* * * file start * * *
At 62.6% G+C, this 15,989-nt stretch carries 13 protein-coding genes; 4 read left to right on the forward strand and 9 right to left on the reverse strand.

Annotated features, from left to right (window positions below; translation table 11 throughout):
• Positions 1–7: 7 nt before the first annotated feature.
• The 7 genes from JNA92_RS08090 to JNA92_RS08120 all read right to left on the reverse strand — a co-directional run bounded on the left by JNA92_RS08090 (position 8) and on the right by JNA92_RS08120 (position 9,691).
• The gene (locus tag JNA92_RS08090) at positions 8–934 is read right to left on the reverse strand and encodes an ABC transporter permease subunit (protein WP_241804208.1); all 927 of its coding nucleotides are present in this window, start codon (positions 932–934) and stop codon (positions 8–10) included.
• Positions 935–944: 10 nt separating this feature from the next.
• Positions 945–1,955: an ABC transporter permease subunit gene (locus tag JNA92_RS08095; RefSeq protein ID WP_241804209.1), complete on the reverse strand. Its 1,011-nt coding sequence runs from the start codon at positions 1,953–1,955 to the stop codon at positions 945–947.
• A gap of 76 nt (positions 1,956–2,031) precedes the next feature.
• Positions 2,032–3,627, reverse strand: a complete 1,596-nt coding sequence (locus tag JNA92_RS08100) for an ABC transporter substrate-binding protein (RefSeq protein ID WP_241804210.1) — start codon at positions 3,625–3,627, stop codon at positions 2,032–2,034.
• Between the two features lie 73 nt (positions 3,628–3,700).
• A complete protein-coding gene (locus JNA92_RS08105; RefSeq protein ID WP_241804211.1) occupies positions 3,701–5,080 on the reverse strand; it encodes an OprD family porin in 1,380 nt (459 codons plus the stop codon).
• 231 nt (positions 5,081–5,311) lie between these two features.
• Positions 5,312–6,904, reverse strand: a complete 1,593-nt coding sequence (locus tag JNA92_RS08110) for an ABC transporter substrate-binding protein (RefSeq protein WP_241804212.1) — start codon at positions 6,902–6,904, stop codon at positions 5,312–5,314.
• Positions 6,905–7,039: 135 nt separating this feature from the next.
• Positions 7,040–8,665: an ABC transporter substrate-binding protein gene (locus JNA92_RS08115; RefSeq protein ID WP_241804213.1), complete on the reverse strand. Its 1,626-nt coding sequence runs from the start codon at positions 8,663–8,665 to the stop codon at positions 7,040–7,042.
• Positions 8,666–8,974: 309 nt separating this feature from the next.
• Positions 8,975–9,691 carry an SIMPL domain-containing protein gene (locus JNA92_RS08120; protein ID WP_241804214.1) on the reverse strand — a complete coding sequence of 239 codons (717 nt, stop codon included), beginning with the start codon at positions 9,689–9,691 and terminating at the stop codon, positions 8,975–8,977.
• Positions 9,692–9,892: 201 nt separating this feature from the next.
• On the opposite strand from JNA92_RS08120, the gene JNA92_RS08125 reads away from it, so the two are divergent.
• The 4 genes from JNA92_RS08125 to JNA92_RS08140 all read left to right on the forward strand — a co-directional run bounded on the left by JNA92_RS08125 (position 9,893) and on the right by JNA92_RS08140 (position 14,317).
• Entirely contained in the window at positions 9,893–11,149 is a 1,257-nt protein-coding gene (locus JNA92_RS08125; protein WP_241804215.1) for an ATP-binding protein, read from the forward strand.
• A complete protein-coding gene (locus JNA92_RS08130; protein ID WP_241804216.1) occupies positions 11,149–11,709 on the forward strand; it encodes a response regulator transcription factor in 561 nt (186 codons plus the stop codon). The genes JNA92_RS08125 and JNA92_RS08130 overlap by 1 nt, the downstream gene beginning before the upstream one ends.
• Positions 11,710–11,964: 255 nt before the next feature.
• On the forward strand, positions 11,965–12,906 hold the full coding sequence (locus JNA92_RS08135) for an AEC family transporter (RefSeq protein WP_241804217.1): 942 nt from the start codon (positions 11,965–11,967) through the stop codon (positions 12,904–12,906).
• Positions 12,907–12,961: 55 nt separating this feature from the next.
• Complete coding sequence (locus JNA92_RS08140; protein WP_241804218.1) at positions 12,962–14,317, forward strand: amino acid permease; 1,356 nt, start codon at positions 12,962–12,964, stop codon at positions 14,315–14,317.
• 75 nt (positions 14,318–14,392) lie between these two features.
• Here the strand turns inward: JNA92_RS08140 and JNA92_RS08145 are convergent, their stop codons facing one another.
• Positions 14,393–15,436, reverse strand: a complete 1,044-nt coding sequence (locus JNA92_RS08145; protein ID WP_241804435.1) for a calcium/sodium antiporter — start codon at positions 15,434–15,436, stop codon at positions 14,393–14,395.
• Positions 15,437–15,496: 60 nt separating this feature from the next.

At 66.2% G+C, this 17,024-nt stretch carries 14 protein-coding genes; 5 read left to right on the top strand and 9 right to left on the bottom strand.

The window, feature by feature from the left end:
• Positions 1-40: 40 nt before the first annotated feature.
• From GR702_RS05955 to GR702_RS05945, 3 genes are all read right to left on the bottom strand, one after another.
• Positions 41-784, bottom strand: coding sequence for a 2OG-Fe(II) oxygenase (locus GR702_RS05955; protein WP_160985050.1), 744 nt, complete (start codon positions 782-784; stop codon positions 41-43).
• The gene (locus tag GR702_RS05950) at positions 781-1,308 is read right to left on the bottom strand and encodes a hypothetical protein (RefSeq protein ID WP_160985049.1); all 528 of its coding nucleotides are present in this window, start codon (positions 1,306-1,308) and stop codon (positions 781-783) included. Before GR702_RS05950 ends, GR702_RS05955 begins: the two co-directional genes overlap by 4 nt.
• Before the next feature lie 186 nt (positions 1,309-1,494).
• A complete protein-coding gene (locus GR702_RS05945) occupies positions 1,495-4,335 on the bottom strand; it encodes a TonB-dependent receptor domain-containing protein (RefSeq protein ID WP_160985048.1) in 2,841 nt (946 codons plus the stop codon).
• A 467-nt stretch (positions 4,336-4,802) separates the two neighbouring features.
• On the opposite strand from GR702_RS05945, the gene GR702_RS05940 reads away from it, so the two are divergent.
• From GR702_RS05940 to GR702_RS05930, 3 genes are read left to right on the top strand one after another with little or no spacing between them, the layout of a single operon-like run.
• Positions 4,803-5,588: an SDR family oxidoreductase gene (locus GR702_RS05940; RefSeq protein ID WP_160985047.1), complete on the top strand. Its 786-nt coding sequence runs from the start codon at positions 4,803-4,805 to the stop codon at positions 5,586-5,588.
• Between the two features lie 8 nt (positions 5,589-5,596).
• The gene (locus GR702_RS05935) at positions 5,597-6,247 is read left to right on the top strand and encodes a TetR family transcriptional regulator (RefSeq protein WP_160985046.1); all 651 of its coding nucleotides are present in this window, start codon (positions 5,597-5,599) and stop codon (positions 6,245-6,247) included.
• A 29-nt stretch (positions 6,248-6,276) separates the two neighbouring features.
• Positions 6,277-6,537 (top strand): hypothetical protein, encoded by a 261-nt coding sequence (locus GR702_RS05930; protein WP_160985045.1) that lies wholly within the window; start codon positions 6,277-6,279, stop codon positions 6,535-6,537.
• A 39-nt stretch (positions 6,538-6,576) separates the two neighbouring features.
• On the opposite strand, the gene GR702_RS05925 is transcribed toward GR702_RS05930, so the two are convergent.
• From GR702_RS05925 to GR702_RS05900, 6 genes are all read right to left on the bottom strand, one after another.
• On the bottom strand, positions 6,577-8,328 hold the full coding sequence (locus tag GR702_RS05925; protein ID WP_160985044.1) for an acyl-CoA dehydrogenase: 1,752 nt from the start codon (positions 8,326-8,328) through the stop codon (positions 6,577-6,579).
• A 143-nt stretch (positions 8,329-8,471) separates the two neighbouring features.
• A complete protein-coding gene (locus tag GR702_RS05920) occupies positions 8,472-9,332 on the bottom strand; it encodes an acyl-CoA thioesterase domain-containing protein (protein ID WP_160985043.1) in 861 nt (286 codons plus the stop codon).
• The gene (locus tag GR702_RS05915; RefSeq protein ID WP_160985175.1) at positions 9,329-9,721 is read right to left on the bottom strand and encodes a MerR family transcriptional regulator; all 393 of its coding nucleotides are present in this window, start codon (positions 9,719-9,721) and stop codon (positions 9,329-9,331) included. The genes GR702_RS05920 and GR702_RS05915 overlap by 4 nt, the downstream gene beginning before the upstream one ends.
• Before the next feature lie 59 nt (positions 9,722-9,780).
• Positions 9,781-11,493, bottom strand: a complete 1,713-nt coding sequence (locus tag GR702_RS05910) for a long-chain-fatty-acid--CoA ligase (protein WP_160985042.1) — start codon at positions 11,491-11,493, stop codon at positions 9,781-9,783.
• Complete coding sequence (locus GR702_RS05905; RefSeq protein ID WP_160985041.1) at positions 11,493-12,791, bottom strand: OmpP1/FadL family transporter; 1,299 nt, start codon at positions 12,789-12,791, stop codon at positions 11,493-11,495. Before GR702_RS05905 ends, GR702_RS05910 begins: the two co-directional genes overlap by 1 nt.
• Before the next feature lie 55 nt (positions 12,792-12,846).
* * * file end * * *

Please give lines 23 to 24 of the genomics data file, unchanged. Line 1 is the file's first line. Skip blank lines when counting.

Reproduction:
• Positions 11,710–11,964: 255 nt before the next feature.
• On the forward strand, positions 11,965–12,906 hold the full coding sequence (locus JNA92_RS08135) for an AEC family transporter (RefSeq protein WP_241804217.1): 942 nt from the start codon (positions 11,965–11,967) through the stop codon (positions 12,904–12,906).